Brandi Ring, M.D., learned just how important an easily accessible credentials file is while she was moving to Colorado from Pennsylvania. In the midst of her process, she realized a form she needed was stashed in a moving van box. A member of Mile High OB/GYN Associates in Denver, Ring doesn’t skip a beat now when applying for new hospital privileges or clinical position/faculty appointments. Everything is within reach. “If you can, create a place where all of that information is easily organized and you can grab it in just seconds,” she says.

Brandi Ring, M.D.

When Brandi Ring, M.D., moved from Pennsylvania to Colorado, she realized that a key form was in a box on the moving van. Now, she recommends that physicians keep a file that’s well-organized and easily accessible.

Take advantage of FCVS. The Federation Credentials Verification Service (FCVS) can help you create a permanent, vetted version of your history. FCVS is a clearinghouse for gathering, authenticating and storing primary source-verified credentials. Its physician profile will centralize a confidential, lifetime portfolio that you can easily forward. Medical and osteopathic boards in 12 states now require FCVS profiles, and the remaining states plus the District of Columbia accept them.

There are some downsides to FCVS. A profile costs a $350 base fee plus surcharges, and physicians still have to complete their state’s licensure applications, which may include vetting credentials not included in FCVS. However, the system can be beneficial if you’re applying for multiple state licenses now or in the future.

The FCVS may also be useful if you graduated from a medical school outside the U.S. and Canada. Verifications from foreign countries, especially war-torn regions, are often difficult, time-consuming and costly, so having one entity collect, certify, disseminate and store your dossier helps. “With all of the upheaval, it’s really a smart investment to get those credentials out of the country and into the U.S.,” says Lynnette Daniels, chief of licensing for the Nevada State Board of Medical Examiners in Reno. “It a one-and-done process, and they’re held for perpetuity.”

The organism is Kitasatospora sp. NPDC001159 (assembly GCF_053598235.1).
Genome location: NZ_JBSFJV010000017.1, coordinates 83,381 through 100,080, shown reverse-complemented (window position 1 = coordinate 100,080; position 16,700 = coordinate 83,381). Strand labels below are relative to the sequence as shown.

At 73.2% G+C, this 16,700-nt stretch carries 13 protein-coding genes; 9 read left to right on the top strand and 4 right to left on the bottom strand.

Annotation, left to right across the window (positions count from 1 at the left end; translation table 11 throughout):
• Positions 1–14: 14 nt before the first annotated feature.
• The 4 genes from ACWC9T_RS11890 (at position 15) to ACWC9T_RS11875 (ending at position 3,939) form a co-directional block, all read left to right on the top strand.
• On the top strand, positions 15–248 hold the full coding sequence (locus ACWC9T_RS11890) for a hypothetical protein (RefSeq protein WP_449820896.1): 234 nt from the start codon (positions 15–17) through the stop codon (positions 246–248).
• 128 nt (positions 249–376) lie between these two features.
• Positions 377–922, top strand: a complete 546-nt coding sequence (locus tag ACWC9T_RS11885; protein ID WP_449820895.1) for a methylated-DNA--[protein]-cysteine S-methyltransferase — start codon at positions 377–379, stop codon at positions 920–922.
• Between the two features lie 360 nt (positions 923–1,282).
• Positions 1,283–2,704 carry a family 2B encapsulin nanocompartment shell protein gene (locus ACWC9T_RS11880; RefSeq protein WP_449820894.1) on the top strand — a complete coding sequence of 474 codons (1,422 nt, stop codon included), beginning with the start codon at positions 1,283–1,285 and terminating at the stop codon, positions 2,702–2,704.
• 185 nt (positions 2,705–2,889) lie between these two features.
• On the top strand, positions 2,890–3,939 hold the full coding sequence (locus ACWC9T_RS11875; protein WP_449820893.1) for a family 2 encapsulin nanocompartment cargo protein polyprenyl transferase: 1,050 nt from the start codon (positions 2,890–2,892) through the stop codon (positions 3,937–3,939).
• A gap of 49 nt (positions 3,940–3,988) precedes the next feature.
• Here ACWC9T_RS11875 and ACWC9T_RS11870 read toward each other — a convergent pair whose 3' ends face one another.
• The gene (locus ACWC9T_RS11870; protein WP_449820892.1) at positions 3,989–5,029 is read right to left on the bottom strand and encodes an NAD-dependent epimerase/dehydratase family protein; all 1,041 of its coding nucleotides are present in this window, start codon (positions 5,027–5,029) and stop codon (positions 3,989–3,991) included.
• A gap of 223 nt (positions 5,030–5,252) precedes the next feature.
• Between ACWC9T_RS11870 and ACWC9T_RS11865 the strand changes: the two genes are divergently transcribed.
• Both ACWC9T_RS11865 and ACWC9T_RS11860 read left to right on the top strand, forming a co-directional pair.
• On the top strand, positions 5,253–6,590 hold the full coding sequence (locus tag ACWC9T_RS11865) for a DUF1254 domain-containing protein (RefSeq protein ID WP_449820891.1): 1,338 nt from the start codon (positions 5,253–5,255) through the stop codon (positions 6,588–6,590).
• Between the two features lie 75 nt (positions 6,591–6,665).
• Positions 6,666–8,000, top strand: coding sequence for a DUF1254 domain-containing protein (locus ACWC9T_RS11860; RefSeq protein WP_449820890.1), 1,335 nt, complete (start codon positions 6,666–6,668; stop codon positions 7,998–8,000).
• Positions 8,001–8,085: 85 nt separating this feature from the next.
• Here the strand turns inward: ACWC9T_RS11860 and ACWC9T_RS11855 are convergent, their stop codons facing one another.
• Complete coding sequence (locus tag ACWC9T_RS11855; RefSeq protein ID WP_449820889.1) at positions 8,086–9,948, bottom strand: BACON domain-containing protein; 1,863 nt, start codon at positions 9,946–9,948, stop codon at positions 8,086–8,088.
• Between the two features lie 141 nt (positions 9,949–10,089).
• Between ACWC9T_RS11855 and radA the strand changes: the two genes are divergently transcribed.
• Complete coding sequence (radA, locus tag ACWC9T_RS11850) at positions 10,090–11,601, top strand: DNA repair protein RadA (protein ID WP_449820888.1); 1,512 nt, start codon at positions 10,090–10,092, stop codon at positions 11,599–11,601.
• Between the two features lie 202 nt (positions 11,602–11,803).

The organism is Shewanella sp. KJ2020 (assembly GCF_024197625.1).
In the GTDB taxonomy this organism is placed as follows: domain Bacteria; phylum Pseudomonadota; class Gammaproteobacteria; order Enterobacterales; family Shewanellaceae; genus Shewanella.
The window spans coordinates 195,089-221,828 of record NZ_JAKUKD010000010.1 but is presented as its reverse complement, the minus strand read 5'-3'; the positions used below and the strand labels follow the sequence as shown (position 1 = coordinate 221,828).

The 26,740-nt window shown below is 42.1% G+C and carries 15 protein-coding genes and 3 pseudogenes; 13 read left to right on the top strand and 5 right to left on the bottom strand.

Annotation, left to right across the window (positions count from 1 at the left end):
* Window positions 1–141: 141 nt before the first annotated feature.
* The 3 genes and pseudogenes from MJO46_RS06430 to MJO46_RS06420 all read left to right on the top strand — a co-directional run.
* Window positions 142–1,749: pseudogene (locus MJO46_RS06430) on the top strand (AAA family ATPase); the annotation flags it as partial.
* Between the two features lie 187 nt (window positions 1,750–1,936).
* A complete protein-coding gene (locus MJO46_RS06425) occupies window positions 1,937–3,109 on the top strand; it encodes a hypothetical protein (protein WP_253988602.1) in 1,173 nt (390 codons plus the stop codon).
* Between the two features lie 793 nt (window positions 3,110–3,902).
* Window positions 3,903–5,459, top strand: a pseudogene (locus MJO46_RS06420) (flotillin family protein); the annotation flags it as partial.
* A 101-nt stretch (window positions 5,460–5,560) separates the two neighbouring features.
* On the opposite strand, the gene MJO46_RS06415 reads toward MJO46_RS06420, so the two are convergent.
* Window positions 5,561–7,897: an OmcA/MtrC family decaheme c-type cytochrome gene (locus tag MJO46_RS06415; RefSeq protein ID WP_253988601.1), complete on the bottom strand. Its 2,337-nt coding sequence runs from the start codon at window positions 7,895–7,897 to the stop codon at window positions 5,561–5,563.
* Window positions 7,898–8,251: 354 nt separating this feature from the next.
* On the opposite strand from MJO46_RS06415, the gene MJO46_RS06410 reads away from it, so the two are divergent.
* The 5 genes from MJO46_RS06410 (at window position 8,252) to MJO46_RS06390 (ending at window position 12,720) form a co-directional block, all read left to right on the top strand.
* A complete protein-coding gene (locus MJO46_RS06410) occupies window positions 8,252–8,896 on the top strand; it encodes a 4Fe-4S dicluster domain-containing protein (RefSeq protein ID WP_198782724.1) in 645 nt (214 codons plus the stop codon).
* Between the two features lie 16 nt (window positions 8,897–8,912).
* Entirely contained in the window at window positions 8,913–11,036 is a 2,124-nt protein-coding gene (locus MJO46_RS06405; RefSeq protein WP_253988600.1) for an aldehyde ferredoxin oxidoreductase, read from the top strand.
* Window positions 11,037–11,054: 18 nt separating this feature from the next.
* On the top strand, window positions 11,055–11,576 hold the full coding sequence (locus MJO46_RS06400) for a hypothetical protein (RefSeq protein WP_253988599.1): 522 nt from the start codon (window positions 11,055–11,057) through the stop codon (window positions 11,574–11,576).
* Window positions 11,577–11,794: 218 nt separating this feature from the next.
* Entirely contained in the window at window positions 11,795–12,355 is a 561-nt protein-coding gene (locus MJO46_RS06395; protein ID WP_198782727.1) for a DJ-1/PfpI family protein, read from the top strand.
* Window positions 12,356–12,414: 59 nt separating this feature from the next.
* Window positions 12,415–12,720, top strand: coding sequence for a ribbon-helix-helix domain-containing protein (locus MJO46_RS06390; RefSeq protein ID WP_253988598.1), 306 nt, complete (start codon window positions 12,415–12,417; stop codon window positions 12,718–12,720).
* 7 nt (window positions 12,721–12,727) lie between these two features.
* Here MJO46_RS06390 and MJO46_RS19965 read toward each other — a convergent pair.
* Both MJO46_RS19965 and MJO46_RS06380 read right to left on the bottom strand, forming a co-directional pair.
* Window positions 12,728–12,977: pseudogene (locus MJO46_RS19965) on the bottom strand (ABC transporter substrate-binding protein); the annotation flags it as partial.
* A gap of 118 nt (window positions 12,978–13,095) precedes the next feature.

Ricardo R. Correa Marquez, M.D., Es. D, FACP, CMQ, found that to be true when he applied to The Warren Alpert Medical School of Brown University’s Hallett Center for Diabetes and Endocrinology in Providence, Rhode Island. He had previously done verification paperwork in Florida, Maryland, the District of Columbia and Georgia without the FCVS.

When Rhode Island required Marquez to use the FCVS, he realized how useful the service was. He had a more complicated history than his American-trained counterparts. He had graduated from the University of Panama’s medical school and completed a research fellowship at home before securing a University of Miami/Jackson Memorial Hospital internal medicine residency followed by an endocrinology fellowship at National Institutes of Health in Bethesda, Maryland.

Even though the FCVS process was difficult initially, Marquez, now assistant professor of medicine and Hallett staff member, anticipates an easier process in the future. “They do the paperwork,” he says. “You only have to deal with things unique to the state.”

Promptness counts. Whatever your background, your cooperation is one of the biggest variable in the turnaround time. You’ll slow the process if your application is incomplete or you don’t reply adequately. After all, most medical and osteopathic boards are relatively small operations processing large volumes of information to vet applicants. For example, Thompson says her unit of four “dedicated licensing gurus” works tirelessly in servicing both physicians and physician assistants. Yet they can’t advance applications without cooperation.